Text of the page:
We now know the year 2000 came and went without missile protection systems or other mission critical government computer systems pausing to question the date.
But if something had gone wrong as the world entered the new millennium, the Pentagon may not have been prepared for the consequences.
Key military centers did not check their mission-critical systems for Y2K bugs in time to ensure computer programs would function Jan. 1, 2000, according to a 1998 Defense Department audit — finally made public on Dec. 11 of this year.
“2000 is indistinguishable from 1900. As a result of the ambiguity, computers and associated system and application programs that use dates to calculate, compare, or sort could generate incorrect results when working with years following 1999,” Robert Lieberman, then the Defense assistant inspector general for auditing, said in the report.
“The Joint Centers need to fully determine the Y2K compliance status for all mission-critical systems to ensure that the warfighting mission will not be adversely affected,” he added.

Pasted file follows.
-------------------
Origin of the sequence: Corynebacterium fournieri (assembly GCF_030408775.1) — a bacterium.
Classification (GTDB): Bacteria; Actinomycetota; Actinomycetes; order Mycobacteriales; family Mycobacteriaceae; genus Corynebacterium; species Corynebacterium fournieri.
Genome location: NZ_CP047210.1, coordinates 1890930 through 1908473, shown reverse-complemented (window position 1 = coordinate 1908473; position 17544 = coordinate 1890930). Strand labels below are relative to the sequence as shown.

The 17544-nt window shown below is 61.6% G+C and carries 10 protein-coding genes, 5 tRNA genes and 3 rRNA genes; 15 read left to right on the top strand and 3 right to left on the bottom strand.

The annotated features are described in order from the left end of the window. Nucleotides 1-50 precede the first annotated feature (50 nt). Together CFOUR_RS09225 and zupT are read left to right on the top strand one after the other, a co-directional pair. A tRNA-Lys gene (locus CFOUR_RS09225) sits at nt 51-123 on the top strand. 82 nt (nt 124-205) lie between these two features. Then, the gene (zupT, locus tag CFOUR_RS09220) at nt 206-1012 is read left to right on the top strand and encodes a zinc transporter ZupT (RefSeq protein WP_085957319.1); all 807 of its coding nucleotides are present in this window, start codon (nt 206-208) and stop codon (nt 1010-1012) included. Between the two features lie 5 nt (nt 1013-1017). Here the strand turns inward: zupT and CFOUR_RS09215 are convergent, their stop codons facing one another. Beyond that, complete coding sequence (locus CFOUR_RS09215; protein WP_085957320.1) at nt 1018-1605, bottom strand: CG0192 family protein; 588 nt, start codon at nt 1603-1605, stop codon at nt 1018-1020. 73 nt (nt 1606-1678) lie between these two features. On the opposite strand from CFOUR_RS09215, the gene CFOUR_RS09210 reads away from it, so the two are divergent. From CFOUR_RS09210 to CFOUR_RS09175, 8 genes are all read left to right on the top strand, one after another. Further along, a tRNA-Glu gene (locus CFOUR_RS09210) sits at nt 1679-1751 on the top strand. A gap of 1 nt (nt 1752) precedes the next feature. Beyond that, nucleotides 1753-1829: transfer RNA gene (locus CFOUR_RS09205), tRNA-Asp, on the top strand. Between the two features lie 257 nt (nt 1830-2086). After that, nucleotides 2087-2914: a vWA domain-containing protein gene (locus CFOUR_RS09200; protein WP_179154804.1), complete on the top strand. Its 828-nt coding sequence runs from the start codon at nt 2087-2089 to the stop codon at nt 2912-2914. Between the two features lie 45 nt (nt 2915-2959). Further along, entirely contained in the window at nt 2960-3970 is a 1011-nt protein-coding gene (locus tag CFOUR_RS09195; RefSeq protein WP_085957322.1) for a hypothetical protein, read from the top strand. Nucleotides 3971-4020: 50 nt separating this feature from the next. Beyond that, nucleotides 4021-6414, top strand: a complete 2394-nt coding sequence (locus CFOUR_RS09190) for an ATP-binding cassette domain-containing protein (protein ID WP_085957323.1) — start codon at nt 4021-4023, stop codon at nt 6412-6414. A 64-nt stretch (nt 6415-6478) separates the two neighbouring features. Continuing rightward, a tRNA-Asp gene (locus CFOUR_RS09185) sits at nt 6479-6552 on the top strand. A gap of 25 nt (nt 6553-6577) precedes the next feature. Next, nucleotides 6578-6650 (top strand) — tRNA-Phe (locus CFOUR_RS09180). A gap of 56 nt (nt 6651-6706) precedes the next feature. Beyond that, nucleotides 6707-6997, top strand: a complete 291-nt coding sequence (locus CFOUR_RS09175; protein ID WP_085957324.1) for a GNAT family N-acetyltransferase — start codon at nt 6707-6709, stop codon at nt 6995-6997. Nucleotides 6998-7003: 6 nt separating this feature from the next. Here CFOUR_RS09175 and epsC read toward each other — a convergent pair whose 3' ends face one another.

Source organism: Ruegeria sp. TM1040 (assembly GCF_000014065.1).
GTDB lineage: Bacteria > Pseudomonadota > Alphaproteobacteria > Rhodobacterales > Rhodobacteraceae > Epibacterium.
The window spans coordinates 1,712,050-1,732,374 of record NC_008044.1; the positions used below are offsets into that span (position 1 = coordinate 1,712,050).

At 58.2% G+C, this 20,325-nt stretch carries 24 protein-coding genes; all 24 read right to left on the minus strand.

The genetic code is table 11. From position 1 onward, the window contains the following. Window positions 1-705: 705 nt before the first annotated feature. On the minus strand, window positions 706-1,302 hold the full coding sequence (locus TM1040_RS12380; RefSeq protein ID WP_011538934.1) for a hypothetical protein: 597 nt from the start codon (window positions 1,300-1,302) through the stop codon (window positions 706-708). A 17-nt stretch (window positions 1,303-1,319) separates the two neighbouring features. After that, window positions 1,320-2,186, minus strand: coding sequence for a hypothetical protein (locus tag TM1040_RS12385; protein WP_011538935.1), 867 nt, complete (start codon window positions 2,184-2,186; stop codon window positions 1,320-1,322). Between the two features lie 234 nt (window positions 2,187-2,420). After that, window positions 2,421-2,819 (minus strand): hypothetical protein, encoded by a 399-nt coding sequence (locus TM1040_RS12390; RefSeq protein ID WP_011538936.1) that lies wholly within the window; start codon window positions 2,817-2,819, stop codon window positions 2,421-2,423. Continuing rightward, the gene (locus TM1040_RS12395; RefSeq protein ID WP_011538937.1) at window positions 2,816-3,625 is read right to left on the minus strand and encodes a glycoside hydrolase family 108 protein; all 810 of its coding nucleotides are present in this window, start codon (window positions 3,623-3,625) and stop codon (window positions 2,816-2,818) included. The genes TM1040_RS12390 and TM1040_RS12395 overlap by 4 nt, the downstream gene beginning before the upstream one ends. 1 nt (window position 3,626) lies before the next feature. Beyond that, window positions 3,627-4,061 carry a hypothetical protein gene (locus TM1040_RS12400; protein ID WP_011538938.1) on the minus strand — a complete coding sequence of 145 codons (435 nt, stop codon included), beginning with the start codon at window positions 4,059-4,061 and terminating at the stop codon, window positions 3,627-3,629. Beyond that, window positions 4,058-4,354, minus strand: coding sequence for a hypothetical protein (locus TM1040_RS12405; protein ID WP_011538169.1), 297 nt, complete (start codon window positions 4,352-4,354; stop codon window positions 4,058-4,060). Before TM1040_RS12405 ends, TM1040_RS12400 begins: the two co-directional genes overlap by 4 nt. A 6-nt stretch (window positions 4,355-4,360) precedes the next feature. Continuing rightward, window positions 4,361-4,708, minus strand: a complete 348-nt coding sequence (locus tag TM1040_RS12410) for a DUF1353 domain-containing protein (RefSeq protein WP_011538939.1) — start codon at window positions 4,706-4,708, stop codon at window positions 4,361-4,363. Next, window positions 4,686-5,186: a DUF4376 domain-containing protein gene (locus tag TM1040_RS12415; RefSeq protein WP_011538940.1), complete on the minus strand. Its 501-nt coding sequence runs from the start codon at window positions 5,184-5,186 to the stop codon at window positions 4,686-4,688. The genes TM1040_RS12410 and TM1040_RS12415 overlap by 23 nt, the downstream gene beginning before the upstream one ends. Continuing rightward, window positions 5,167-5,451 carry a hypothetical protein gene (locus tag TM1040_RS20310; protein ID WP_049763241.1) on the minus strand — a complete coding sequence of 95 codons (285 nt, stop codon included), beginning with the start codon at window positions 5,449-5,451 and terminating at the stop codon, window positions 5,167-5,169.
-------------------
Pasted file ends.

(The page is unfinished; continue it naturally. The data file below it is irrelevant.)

Military IT infrastructure face different unknowns today. What are the consequences of Humvees and refrigerators grabbing data from compromised networks? The government’s reliance on Reagan-era computer systems? And hackers who burrow into the power grid?
With daily reports of actual data breaches, it is interesting to look back at the $8 billion worth of planning governmentwide that went into Y2K planning, which turned out to be largely a dud.
At the Pentagon, the deadline for checking and fixing all Y2K issues was exactly one year before the big date. As of August 1998, the majority…